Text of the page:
Top Environmental Protection Agency Administrator Gina McCarthy was in Little Rock Wednesday, touting the city's water quality project along Main Street's Creative Corridor.
The project, completed earlier this year, was largely funded through a 900,000 dollar grant from the federal agency. McCarthy also visited with science students from eStem charter school and with city officials. She said the water quality project shows a commitment by the city toward sustainable development.
“Little Rock has been outstanding in terms of being able to work with us and to leverage federal dollars so that a project like this is not only important for our water quality efforts to manage storm water well—which we know is going to be an increasing challenge as the climate changes—but it's also about making sure the community themselves design it and the kids get engaged,” she said.
The “low-impact” development uses plants to absorb street water runoff and filter out pollutants. The first of its kind in Little Rock, the project also received funding from the city for a total bill of about 2 million dollars.
Dennis Pevey, the eStem K-12 Science Specialist described the students' work in the corridor as adhering to a continuum of projects studying sustainable developments. Model homes and heat lamps, imagining cities of the future, building model developments with card board
“Before the corridor was here we didn't have any sort of real world example,” he said. “Everything was just something that we looked at in another city. You know we looked at Chicago, we looked at Portland, we looked at other cities and we said 'oh, well, that's something that we might do,' but now the students can actually see that sustainability.”
Students used arduinos, which one student described as a mini computer with sensors to measure things like light, pH and temperature, to test the soil and see what affect the plants have. Pevey said the students can look at how soil closer to the street is different from soil away from the street and compare it to soil near the river and assess what contaminants are there and at what rate the soil is processing the contaminants.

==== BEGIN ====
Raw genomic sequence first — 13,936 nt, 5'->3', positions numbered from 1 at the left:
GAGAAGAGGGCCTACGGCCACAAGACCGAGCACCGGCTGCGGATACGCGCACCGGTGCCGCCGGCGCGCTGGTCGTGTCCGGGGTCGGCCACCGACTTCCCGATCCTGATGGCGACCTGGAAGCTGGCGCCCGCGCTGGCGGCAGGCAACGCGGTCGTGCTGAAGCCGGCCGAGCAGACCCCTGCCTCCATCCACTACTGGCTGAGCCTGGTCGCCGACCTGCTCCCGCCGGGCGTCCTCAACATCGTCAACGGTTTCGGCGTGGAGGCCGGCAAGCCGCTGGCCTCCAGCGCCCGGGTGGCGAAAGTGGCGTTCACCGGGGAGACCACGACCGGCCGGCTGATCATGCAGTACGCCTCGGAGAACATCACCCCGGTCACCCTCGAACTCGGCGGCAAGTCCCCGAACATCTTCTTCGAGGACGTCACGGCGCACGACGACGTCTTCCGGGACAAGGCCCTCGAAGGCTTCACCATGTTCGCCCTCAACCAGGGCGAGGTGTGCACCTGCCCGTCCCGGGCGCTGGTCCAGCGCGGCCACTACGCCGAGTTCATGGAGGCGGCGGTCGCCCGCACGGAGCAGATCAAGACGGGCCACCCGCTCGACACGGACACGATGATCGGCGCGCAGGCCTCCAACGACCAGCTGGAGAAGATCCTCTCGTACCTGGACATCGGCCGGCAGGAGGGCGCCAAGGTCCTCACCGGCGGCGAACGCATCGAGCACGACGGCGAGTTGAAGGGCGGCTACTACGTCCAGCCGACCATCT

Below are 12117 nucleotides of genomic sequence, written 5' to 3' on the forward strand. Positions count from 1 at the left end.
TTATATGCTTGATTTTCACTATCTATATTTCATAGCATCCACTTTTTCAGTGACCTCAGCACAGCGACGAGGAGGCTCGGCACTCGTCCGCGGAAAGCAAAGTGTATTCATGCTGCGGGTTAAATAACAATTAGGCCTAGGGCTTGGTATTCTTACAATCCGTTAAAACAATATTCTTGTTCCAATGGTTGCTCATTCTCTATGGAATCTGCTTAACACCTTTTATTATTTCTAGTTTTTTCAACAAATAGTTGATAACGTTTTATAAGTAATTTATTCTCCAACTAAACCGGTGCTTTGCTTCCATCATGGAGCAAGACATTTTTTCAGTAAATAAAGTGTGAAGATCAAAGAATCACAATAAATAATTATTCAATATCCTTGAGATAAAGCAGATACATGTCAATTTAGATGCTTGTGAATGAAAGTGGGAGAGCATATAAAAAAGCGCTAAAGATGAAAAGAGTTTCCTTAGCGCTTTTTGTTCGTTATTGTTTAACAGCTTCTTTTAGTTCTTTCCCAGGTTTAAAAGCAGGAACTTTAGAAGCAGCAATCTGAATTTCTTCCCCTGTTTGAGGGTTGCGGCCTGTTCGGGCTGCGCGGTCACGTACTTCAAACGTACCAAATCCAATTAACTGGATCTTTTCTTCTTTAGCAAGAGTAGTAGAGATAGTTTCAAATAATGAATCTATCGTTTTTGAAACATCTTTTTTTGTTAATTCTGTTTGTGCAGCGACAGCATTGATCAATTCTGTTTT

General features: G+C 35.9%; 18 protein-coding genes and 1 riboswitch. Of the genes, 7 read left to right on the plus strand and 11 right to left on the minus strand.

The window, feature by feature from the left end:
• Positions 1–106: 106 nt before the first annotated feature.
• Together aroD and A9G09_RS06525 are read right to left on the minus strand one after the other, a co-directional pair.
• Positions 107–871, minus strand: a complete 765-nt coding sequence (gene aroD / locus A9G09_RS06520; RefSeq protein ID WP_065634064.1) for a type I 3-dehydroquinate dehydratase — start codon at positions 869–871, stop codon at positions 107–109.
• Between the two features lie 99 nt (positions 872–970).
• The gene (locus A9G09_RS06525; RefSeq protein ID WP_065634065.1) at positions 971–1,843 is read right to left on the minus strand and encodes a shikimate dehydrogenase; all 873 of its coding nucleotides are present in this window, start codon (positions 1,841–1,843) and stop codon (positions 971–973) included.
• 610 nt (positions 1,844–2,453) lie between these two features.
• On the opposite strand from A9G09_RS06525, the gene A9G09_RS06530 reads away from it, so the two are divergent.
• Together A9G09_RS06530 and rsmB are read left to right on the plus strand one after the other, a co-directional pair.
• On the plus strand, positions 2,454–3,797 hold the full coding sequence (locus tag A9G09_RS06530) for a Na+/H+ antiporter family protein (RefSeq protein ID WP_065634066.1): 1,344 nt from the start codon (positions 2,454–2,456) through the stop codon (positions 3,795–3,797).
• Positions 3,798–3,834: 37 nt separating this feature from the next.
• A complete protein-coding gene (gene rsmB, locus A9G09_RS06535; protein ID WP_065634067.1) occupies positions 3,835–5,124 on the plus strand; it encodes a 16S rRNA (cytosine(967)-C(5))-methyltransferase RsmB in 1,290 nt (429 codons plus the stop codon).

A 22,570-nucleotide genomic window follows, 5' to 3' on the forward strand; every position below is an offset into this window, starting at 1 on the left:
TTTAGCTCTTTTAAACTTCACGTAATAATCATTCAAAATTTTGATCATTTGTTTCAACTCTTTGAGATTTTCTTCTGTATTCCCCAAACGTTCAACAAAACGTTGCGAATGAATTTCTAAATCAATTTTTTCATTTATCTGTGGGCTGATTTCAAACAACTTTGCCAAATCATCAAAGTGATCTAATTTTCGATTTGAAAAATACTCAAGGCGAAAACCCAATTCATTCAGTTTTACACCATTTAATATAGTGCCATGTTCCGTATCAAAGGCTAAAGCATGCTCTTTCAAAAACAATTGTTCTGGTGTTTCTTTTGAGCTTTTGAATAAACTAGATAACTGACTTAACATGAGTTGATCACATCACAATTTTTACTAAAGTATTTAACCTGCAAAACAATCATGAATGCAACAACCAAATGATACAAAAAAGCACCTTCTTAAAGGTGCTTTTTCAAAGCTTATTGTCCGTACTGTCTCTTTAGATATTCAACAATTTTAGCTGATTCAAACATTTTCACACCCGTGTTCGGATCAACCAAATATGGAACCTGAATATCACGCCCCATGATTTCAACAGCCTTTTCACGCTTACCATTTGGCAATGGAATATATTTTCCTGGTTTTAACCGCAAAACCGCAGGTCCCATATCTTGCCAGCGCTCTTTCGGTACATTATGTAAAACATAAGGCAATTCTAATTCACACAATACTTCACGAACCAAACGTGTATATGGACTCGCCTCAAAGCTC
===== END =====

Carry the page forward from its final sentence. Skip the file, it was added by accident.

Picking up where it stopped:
Clean Power Plan
McCarthy said she would be meeting with Governor Asa Hutchinson later in the day to discuss various issues the state faces in meeting environmental regulations. McCarthy's visit coincided with as stakeholders prepare for a meeting to plan implementation of the EPA's Clean Power Plan. The plan calls for a 36 percent carbon emissions reduction target in the state by 2030.
Arkansas is one of 14 states involved in a federal lawsuit seeking to block the plan. Despite this, the state Public Service Commission and Department of Environmental Quality say they will move forward with implementing the plan.
McCarthy said she believes Arkansas and it utilities are in a good position to comply.
“They've been heavily engaged in energy efficiency which is one of the least cost ways to comply with the Clean Power Plan their building renewables in terms of one of the first large solar utilities in the state, so there's a lot going on so we're basically looking to encourage that,” she said.
On Wednesday, the litigating states sent out Freedom of Information Act requests to the EPA, contending that the agency has been slow to publish the entirety of the Clean Power Plan in the federal register. To this McCarthy told reporters her agency is abiding by all federal rules regarding the publishing of its regulations.
“We have filed the appropriate paperwork with the federal register,” she said. “The federal register is moving forward as quickly as [it] can. This is a very long record that takes a while to do, but there's no way that we're influencing that and we're doing this as expedited as we can.”
Those in Arkansas we've expressed discontent with the Clean Power Plan have argued that implementing it would present an enormous cost hike for the state's electric consumers, largely because it might require the retirement of coal plants in the state. Coal, which provides Arkansas with more than half of its electricity, is seen as a cheaper source of energy than many alternatives.